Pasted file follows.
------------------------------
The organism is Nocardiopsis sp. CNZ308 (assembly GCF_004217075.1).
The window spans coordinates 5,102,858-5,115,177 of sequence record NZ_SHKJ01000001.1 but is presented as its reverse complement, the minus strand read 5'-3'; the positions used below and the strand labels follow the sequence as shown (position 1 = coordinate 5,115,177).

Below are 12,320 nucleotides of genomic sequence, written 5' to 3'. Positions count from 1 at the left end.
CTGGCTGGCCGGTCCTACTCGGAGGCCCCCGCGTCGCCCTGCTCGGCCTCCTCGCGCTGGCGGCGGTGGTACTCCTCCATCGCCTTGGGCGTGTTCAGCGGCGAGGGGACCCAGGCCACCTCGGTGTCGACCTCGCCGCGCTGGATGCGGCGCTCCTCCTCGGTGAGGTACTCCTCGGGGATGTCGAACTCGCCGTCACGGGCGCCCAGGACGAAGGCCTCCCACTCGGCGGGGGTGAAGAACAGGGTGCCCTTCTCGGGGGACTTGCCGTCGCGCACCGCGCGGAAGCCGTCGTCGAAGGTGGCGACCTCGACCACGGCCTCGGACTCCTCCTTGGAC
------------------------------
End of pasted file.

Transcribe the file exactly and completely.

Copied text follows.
The organism is Nocardiopsis sp. CNZ308 (assembly GCF_004217075.1).
The window spans coordinates 5,102,858-5,115,177 of sequence record NZ_SHKJ01000001.1 but is presented as its reverse complement, the minus strand read 5'-3'; the positions used below and the strand labels follow the sequence as shown (position 1 = coordinate 5,115,177).

Below are 12,320 nucleotides of genomic sequence, written 5' to 3'. Positions count from 1 at the left end.
CTGGCTGGCCGGTCCTACTCGGAGGCCCCCGCGTCGCCCTGCTCGGCCTCCTCGCGCTGGCGGCGGTGGTACTCCTCCATCGCCTTGGGCGTGTTCAGCGGCGAGGGGACCCAGGCCACCTCGGTGTCGACCTCGCCGCGCTGGATGCGGCGCTCCTCCTCGGTGAGGTACTCCTCGGGGATGTCGAACTCGCCGTCACGGGCGCCCAGGACGAAGGCCTCCCACTCGGCGGGGGTGAAGAACAGGGTGCCCTTCTCGGGGGACTTGCCGTCGCGCACCGCGCGGAAGCCGTCGTCGAAGGTGGCGACCTCGACCACGGCCTCGGACTCCTCCTTGGAC